Clear? In this current warming we’re only talking about a rise of ~1C since the end of the LIA. It’s more reasonable to think that the natural force of cloud cover, plus or minus ocean upwellling and other factors have been responsible rather than an increase in CO2 up to 400 parts per MILLION.

        • 9.8m/ss

          “In this current warming we’re only talking about a rise of ~1C”

          Not really. The 40% increase in CO2 during industrial times isn’t going to suddenly disappear, and the system hasn’t reached thermal equilibrium. Manmade CO2 did its 1C, and it will do another and another. And emissions will continue at least for decades, as there is still no public policy to slow them down much, and those increases will do their 1C and another 1C.

          • Oortcloud

            Ridiculous. As i said, since the LIA ended temperatures have had nowhere to go but up. Past warm periods have had nothing to do with CO2. There is no evidence whatsoever that the current warming is anything but another natural warming in the cycle.

          • Tom Yulsman

            Since there were no thermometers during the Little Ice Age, and thus no “hard data,” as you’ve stated here so many times that it has become tiresome, how do you know that there even was a Little Ice Age?

            My point: Your arguments are illogical, self-refuting — and absurd.

            As for your contention that “past warm periods have had nothing to do with CO2,” this statement flies in the face of long-accepted science — and basic physics.

          • Oortcloud

            I know there was an LIA because of the mountain of evidence, as opposed to your refusal to accept it based on the Mann-stick, which has been refuted.

            Past warm periods have seen a rise in CO2. none of that was from from human industry. Rather, the rise followed the temperature increase.

            I don’t understand why you’re still here whining. You’ve had your ass-kicked. Getting up and asking to get it kicked again is not a sign of bravery, it’s a sign of stupidity.

          • Tom Yulsman

            You can say what you want about the science and the ideas expressed here, but you may not engage in personal attacks like these. Bottle it or be gone.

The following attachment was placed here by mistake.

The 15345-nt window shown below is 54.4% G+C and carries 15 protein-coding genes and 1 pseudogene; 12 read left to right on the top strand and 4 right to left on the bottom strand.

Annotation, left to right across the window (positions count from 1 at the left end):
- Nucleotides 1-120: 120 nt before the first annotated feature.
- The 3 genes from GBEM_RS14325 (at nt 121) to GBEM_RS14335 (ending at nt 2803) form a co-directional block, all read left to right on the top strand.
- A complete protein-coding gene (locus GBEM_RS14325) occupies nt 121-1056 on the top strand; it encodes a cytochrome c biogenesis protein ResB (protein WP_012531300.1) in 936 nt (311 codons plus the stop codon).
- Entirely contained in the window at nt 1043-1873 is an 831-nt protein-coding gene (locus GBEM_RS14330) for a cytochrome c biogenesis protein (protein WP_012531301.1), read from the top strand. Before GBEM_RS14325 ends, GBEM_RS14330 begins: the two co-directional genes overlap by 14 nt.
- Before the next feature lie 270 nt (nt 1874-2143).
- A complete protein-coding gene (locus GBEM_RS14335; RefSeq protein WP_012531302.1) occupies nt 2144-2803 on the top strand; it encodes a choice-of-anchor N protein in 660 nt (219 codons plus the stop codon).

• Oortcloud

            Where do you get off? Elsewhere here you accused me of beating my wife.

            You lost this very one-sided debate – big time. You got creamed and then you started in with the personal attacks. Don’t toss stones out the window of your glass house pal.

          • John Thompson

            There were also no anemometers or rain gauges in Texas prior to around a century and a half ago.
            The concepts of what normal hurricanes are like or what normal rainfall is like is not scientifically established.
            You can’t say what a “500 year flood” is without alot more than 135 years of often limited data. (Back then it was just a few of the major cites that even recorded data).
            Now I’m going to ask a really hard question:
            If the media monitors 1000 locations, then wouldn’t the odds of a 1000 year flood event be basically 100% each year?

          • Chris Crawford

            As I explained above, you are wrong about the amount of data required to determine the improbability of a weather event.

          • John Thompson

            You provided no valid basis for your assertion.
            Each location has those odds.
            But let’s use your logic – that there is no defined area for a prediction of a 500 or 1000 year flood event.
            So then the entire country would have to experience a 500 year flood level to call it that.
            So there wasn’t one in a few towns in Texas since you say that the odds are not for individual locations. Most towns didn’t flood, so I guess that means overall there was no 500 year flood event.
            Are you aware that there was a 500 year flood event 30 miles from my house but not at my house?
            I’m sorry but the 500 year flood prediction is by location.
            Even along the Brazos river, some guages broke that predicted level, and other’s didn’t.
            Yes, specific location matters.

          • Chris Crawford

            Again, it’s clear that you have no idea what ‘500 year event’ means. Go learn what it means.

          • socalpa

            No , it does not .The comment by Oortcloud is supported by the paleoclimate record ,and the physical properties of CO2 .

          • James Owens

            In addition to the long-term view of surface temps – let’s also be cognizant of the big interactive picture – only 4% of the added heat resulted in that rise of 1°C of surface temperatures.
            Most went into the oceans and the rest melted ice – hence, the accelerating sea level rise.
            And we don’t seem to understand how the Southern Ocean works to take heat and CO2 from the air – is that process subject to disruption?

          • socalpa

            Speculation .
            .
            Beginning to end .
            .
            The global data shows onset of current warming at ~1700CE ..200 years before any significant rise in CO2 .
            .
            Sea surface temp reconstructions show oceans cooled 1C from ~ 1300CE – 1700CE ,and were 0.65C warmer than current 1,000 years ago.
            .
            See Rosenthal et al 2013 , Oceans 2k 2015 .

  • dogsoldier0513

    Care to explain the extremely severe hurricanes that plagued the Caribbean during the 1600s?

    • Chris Crawford

      Hurricanes are natural phenomena. The fact that hurricanes have taken place in the past does not mean that extremely powerful hurricanes cannot be attributable to AGW. In the same manner, the fact that lightning has been causing forest fires for millions of years doesn’t mean that we can dismiss Smokey the Bear as a “Forest Fire Alarmist”.